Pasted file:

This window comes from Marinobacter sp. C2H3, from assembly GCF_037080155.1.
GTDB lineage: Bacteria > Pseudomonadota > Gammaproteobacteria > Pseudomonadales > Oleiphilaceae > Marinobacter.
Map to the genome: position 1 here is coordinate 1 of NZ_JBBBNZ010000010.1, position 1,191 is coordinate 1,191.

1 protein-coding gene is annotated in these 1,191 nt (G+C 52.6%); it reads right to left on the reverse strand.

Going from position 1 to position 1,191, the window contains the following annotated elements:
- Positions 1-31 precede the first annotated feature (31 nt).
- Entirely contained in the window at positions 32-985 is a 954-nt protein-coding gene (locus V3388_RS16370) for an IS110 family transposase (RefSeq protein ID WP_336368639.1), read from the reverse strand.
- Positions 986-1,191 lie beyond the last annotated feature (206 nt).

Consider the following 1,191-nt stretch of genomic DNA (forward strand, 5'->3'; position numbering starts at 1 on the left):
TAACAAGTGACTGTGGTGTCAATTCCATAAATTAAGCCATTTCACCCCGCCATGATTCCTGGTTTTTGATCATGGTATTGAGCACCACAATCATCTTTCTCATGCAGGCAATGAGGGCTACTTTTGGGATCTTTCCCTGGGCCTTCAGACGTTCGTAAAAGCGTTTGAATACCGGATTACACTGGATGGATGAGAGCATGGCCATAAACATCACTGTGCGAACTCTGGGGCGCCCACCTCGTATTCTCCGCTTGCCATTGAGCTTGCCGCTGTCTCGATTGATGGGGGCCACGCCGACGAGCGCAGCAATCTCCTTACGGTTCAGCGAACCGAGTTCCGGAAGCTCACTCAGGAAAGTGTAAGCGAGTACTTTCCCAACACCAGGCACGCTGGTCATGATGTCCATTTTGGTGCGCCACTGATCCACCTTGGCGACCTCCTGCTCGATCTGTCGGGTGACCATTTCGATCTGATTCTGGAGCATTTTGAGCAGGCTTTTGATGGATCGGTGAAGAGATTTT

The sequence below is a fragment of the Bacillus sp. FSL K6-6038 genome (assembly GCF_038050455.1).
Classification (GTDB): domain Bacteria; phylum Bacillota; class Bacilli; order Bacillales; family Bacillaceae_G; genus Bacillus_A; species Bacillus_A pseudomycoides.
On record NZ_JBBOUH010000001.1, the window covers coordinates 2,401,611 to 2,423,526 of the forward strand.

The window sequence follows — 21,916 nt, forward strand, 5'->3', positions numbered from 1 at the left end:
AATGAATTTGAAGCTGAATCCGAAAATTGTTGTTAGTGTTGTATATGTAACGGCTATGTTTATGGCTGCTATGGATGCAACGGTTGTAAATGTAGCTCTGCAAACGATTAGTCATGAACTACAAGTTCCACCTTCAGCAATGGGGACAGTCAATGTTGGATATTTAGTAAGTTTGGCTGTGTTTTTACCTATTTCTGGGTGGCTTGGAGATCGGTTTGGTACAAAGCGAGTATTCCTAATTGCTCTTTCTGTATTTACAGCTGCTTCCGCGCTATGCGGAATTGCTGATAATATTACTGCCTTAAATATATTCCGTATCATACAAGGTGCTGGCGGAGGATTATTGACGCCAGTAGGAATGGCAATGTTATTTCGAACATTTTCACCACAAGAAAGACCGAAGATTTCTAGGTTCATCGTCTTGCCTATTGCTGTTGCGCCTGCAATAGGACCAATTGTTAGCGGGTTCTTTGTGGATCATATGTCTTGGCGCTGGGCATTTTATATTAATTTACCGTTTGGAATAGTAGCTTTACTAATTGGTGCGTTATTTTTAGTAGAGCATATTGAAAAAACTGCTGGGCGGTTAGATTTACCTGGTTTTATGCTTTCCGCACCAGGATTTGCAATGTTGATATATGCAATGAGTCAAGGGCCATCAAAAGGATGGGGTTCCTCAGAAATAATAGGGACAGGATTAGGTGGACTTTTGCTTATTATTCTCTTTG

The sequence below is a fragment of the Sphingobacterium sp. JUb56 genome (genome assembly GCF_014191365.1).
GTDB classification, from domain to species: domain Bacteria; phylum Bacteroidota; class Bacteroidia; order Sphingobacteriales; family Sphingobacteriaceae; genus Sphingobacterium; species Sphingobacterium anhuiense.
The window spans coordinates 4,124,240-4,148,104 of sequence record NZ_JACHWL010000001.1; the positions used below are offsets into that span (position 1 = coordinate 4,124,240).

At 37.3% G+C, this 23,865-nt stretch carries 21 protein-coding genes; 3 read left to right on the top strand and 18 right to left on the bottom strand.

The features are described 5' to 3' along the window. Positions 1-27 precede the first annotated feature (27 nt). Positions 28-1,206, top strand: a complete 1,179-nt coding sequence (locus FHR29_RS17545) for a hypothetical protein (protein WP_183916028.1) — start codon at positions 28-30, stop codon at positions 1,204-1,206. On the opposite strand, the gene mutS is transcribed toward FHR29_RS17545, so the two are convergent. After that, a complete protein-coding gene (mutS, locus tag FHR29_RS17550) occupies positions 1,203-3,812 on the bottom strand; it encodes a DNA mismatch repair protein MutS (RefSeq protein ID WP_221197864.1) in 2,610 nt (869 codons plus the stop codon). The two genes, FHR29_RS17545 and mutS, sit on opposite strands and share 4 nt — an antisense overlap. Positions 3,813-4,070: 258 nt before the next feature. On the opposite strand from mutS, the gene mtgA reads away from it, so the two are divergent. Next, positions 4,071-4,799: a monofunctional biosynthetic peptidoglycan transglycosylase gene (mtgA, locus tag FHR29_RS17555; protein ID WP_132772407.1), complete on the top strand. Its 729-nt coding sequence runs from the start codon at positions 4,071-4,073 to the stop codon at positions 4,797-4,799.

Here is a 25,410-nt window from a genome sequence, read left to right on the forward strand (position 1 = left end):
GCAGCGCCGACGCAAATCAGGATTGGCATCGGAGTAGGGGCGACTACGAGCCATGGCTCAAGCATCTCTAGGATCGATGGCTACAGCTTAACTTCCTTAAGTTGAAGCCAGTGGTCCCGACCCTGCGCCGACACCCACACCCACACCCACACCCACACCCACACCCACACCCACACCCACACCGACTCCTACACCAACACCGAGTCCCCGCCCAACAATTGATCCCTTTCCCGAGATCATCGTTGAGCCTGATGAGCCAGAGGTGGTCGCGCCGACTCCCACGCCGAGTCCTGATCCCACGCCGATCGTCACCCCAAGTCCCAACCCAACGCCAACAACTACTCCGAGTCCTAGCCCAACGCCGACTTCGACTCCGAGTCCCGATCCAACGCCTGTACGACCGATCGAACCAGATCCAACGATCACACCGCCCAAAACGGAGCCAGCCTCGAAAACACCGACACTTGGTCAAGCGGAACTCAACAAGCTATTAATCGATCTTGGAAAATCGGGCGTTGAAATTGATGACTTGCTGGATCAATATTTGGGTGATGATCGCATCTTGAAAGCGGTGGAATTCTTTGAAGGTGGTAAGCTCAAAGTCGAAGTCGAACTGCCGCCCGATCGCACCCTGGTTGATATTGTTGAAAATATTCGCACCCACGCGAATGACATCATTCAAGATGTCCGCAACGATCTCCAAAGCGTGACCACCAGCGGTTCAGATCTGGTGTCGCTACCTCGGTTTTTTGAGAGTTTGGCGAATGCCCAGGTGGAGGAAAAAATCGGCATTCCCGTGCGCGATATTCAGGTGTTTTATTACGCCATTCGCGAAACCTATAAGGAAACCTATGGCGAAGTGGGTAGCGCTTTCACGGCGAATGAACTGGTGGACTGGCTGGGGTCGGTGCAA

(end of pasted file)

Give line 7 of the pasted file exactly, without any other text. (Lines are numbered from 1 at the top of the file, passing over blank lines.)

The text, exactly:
- Entirely contained in the window at positions 32-985 is a 954-nt protein-coding gene (locus V3388_RS16370) for an IS110 family transposase (RefSeq protein ID WP_336368639.1), read from the reverse strand.